- write down detailed information, and then progressively sort this text into a logical order
- develop a rough draft of key points (headings or themes) for possible inclusion in the document. Certain legislation, regulations or codes may specify issues that are required to be included in the policy document. These key points and issues can be discussed in consultation workshops.
- work through the key points and determine in detail, the policy principles which fit under each key point or theme. Start with the phrase ‘the institution will ...’ as a prompt.
Write early and often
- write as you would normally, then edit to remove unnecessary and informal words, phrases or information that does not add value to the policy document.
Keep the structure simple by using:
- gender-neutral language - use "their" instead of "he/she"
- short sentences (maximum of 15 words) by removing words that don’t add meaning
- short paragraphs (maximum of 100 words for policies; maximum 40 words for procedures)
- lists – this makes documents easier to read, and encourages short sentences
- consistency - repetition of familiar words increases comprehension.
Ensure long-term document currency by:
- avoiding use of information that is quickly outdated and that therefore requires regular amendment (e.g. use departmental names and generic phone numbers rather than specific names or contact details)
- providing links to generic web pages rather than specific web pages. For example, refer to "Student Administration Forms" rather than the specific url for the form; refer to “Enterprise Agreement” rather than a specific clause.
Name a policy document to reflect content and for logical location
Policy documents are listed alphabetically (and by category) on Policy Central, so the first letter of the first word is critical for easy searching. Ensure that the title:
- accurately reflects the content of the policy or procedure
- does not start with words such as ‘the’, ‘that’ or ‘a’
- is succinct
- of related documents have similar titles, and
- avoids using generic first words such as ‘University’, ‘Policy’, ‘Code’ or ‘Procedure’.
Write in plain English
Be concise, succinct and explicit
- use common words such as ‘often’ instead of ‘in most cases’: ‘before’ instead of ‘prior to’: ‘because’ instead of ‘due to the fact that’; ‘use’ instead of ‘utilise’
- rather than ‘Submit the appropriate form’ say ‘Submit the Withdrawal from Program form’
- if a decision or action is:
- mandatory, then use ‘must’ or ‘will’ or ‘is required’
- recommended or valid reasons to deviate from the requirement exist in particular circumstances, then use 'should'
- permissive, then use ‘may’.
- avoid the word ‘shall’ unless there is a legislative requirement that prescribes its use. This word causes confusion between whether an action is mandatory or recommended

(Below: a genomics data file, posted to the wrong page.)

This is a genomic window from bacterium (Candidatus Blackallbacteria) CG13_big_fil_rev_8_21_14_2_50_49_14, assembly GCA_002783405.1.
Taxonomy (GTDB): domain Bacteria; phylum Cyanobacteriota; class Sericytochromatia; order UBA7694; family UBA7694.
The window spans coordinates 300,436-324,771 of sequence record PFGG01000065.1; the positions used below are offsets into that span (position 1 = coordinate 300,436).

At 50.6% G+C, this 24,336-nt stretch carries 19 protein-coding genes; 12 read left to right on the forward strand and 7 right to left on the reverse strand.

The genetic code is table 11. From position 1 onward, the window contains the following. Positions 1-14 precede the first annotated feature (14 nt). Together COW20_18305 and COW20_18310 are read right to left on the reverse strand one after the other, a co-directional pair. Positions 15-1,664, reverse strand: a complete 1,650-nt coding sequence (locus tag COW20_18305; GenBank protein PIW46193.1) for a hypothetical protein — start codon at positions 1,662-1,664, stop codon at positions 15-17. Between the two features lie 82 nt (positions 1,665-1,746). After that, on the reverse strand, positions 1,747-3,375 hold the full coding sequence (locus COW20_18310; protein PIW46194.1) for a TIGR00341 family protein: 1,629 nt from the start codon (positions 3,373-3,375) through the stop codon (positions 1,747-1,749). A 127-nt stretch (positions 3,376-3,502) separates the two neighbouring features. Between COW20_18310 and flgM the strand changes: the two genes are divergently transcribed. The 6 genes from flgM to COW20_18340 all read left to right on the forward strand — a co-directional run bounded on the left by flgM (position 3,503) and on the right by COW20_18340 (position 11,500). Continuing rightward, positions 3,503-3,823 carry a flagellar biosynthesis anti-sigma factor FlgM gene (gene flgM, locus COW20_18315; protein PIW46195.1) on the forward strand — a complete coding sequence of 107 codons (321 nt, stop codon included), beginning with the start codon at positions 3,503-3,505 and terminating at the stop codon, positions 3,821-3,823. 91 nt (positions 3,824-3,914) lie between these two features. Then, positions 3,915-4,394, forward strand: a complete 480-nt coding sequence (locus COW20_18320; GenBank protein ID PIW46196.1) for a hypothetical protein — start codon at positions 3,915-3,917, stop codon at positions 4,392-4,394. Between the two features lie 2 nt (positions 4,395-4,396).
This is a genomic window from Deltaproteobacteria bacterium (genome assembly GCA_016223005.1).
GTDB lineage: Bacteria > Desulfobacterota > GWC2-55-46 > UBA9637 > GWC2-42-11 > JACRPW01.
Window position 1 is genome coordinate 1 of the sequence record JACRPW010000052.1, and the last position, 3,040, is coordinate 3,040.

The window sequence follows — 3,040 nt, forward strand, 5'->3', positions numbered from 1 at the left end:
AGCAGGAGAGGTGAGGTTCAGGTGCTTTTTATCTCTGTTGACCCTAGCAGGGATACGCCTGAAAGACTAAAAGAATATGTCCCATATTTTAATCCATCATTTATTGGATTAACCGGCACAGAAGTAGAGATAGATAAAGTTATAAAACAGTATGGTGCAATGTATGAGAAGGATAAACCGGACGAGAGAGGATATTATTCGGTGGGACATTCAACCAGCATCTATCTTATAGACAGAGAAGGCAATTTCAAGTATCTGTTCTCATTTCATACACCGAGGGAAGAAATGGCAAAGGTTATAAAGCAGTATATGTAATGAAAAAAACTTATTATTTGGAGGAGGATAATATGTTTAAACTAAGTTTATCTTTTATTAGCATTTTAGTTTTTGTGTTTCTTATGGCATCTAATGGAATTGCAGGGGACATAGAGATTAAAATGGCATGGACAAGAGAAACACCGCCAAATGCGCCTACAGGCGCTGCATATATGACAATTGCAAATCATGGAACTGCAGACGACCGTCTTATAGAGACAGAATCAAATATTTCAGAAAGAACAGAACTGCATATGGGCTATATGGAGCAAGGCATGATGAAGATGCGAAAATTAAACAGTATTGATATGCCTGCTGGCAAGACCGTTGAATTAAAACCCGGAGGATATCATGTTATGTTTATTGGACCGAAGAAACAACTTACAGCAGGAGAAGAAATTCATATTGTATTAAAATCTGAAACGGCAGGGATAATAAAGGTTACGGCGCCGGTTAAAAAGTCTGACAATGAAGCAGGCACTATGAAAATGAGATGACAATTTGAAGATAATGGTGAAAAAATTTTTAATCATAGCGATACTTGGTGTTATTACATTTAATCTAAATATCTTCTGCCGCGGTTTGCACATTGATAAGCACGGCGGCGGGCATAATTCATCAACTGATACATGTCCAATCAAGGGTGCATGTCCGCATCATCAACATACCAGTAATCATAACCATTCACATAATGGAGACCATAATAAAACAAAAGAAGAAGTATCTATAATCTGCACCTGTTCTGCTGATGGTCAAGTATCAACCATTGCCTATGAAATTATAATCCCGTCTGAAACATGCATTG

- use short words (one or two syllables)
- use active, rather than passive language
- write as you would speak, editing out informal words or phrases
- avoid the use of jargon, unnecessary technical expressions, and fancy vocabulary.
Be consistent with the use of terms and context
- refer to the University Glossary for key acronyms, abbreviations, terminology and definitions in use at the University
- do not use acronyms without first using the full title/term before using the acronym
- follow the University’s Style Guide.
(refer Policy Template)
- express intent, aspirations and expectations and can articulate specific requirements to assist or direct decision-making
- are usually expressed in standard sentence and paragraph format.
When writing a policy:
- start sentences with the phrase ‘the institution will ...’ as a prompt
- establish and describe ‘what will be done’ rather than ‘what will not be done’
- include what the intent, aspirations or expectations are, when they apply and to whom they apply.
(refer Procedure Template, Flowchart Template (VISIO) / Flowchart Template (PDF) / Key Shapes)
- describe the actions undertaken to achieve the policy intent
- identify the position title of the person responsible for undertaking each action
When writing a Procedure:
- include a workflow (flowchart) showing the actions needed and the position title of the person responsible for completing those actions.
- if necessary, supplement with further Instructions to describe the required actions. Start with an action verb e.g. ‘Submit completed form to Academic Unit; rather than ‘The student should complete the form and then submit it to the Academic Unit’.
- avoid too much detail and link to other detailed work instructions as appropriate
- Include related documents, forms, work instructions etc. in the ‘Key Related Documents’ section.
(refer Schedule Template)
Structure the information into a table where possible (eg criteria for promotion).